(hereafter referred to as the 'bunker contract') under date of October 3, 1952, to furnish and erect a coal bunker for John T. Evanick & Company at a price of $ 24,850.
5. On the same date, the plaintiff, McGregor, entered into a second contract (hereafter referred to as the 'Sauerman contract') with John T. Evanick & Company to erect a stiff-leg head post and three bridle posts similar to Sauerman drawings.
6. The labor to be performed or materials to be furnished or supplied under the plaintiff's contracts with John T. Evanick & Company were a part of the labor to be performed or the materials to be furnished or supplied under the contract of John T. Evanick & Company with the Frederick Raff Company.
7. Suit was instituted on December 9, 1955, against the prime contractor, Merritt-Chapman & Scott Corporation, and the sureties on the payment bond given under the Miller Act.
8. The plaintiff, McGregor, performed the last labor and furnished and supplied the last materials on the bunker contract around January 1, 1954.
9. The plaintiff, McGregor, performed the last labor and furnished and supplied the last materials on the Sauerman man contract during the early part of 1954.
10. The attention of McGregor having been called to certain errors and omissions such as missing bolts, in the work performed under the bunker contract, had two ironworkers work one hour each on June 9, 1955, to correct these defects.
11. The attention of McGregor having been called to certain errors and omissions consisting of missing bolts and the failure to close some holes which had been burned into the posts for erection purposes, under the Sauerman contract, had two ironworkers work four hours each on June 20, 1955, to correct such defects.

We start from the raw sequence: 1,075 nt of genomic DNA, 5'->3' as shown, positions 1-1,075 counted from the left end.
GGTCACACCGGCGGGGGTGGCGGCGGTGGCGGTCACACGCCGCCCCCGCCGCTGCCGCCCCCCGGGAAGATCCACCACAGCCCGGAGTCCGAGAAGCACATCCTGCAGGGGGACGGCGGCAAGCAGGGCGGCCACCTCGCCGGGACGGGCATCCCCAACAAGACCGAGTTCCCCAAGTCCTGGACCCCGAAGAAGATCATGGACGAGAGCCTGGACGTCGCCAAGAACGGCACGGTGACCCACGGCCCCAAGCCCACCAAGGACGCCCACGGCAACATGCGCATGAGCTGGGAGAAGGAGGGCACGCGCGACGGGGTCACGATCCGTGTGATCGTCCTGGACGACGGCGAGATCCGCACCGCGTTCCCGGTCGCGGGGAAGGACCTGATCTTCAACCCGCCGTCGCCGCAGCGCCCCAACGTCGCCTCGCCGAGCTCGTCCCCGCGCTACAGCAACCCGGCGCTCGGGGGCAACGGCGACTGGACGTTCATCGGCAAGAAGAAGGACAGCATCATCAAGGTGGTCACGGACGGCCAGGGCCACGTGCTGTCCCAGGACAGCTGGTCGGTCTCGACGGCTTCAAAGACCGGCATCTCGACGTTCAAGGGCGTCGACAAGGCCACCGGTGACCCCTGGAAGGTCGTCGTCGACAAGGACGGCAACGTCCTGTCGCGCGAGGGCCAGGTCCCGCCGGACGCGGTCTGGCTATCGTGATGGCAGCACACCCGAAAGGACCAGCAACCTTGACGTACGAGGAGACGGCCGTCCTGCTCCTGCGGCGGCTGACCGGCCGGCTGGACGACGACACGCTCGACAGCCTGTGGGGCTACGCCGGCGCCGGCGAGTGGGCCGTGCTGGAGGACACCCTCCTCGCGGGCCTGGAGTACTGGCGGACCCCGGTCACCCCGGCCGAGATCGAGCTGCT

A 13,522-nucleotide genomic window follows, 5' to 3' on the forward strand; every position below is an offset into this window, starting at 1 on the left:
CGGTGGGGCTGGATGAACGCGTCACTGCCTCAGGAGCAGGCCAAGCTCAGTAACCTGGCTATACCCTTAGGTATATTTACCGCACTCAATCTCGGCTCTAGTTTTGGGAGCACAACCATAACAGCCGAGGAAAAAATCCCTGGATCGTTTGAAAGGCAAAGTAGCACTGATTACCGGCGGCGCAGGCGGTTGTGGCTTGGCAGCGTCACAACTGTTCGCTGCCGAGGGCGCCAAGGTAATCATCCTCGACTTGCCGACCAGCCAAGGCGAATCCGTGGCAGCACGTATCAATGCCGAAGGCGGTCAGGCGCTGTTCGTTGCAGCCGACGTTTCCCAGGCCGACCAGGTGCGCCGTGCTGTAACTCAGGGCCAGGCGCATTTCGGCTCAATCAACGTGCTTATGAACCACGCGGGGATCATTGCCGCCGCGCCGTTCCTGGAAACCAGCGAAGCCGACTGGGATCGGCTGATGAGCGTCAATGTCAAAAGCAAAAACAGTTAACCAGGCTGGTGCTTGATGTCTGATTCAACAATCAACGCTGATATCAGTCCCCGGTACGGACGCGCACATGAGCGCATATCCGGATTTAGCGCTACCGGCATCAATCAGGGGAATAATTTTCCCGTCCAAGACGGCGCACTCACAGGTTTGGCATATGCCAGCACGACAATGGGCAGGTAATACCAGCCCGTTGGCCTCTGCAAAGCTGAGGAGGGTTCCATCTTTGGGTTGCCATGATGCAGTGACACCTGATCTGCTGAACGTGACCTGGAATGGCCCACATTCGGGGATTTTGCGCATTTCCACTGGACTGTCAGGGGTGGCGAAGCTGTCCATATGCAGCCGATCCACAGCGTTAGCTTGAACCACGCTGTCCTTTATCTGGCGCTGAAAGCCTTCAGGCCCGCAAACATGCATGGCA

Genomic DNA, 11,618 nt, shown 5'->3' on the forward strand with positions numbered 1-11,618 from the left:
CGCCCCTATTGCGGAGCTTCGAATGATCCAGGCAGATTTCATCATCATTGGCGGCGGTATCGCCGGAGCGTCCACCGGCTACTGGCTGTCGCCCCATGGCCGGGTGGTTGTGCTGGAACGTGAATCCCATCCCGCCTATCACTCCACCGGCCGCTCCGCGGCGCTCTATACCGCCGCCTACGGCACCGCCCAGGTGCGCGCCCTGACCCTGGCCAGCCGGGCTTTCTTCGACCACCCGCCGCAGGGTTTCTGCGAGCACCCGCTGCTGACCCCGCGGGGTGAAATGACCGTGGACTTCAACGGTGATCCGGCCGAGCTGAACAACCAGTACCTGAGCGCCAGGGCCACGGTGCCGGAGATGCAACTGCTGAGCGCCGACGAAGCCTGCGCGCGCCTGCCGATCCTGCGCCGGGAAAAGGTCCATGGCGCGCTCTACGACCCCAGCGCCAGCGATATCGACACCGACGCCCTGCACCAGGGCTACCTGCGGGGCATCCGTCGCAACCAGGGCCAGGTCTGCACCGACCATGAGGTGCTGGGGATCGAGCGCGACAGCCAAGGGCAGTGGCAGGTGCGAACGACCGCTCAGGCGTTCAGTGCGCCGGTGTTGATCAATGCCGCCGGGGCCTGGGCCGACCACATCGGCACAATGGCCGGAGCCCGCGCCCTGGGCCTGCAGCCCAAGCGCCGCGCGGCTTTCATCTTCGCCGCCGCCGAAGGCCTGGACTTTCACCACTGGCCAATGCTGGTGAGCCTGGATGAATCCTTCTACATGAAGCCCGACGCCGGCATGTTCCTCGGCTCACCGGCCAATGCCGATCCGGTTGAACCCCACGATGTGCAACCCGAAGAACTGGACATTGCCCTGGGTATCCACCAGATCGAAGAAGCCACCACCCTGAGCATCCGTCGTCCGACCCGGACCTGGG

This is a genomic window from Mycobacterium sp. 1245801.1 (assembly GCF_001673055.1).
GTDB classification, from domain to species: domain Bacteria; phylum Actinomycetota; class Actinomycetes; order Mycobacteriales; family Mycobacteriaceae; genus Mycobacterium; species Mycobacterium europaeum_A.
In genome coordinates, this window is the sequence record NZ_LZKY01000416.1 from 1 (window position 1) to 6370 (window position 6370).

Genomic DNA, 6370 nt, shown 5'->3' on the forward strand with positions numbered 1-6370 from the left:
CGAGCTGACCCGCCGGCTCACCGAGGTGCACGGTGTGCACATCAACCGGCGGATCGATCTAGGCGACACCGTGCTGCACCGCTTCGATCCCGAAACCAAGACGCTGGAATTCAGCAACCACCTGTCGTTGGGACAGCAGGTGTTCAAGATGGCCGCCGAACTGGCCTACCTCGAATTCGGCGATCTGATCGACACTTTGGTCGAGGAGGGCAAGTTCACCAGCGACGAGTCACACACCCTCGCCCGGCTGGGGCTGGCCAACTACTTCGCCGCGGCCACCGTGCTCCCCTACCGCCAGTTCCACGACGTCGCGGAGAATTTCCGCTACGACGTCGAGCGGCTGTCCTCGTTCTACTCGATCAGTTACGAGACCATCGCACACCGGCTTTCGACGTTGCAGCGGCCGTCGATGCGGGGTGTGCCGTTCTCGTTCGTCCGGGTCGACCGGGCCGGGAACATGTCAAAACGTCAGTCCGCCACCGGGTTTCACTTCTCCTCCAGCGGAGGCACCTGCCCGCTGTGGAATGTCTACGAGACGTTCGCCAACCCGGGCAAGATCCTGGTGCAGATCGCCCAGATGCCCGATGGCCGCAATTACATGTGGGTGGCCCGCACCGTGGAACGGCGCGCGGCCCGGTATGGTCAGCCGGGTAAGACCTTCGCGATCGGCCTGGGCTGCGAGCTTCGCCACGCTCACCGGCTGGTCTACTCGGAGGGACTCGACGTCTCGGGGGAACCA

12. The correction of errors in the work performed by McGregor and completed in early 1954 and which consisted in supplying some missing bolts and closing some holes in the head posts, which had been overlooked, was pursuant to an inspection made in 1955 followed by notice thereof and not part of the original performance of the contract.
13. On June 22, 1955, the plaintiff, McGregor, sent by registered mail to Merritt-Chapman & Scott Corporation a letter demanding payment of the balance then owing on the bunker contract with John T. Evanick & Company, and the Sauerman contract with John T. Evanick & Company.
14. No charge was shown to have been made by McGregor for the ten hours of labor on June 9 and 20, 1955, for the correction of defects.
15. Said notice of June 22, 1955, was not given within ninety days of the date on which the plaintiff, McGregor, performed its last labor or furnished or supplied its last materials under its contracts.
Conclusions of Law
1. This is an action under the Miller Act, 40 U.S.C.A. § 270a and 270b.
2. The plaintiff, McGregor, did not comply with the provisions of the Miller Act with respect to notice.
3. The defendants are entitled to have judgment entered in their favor.
No findings have been made as to the amount unpaid since the determination with reference to notice under the Miller Act (40 U.S.C.A. § 270b) is dispositive of the issue. The work under the contracts was actually completed not later than the early part of 1954. In a companion action by John T. Evanick & Company the completion date was found to be September 19, 1954. The McGregor contracts were for performance of part of the Evanick contract and were therefore, as heretofore determined, completed prior to that date.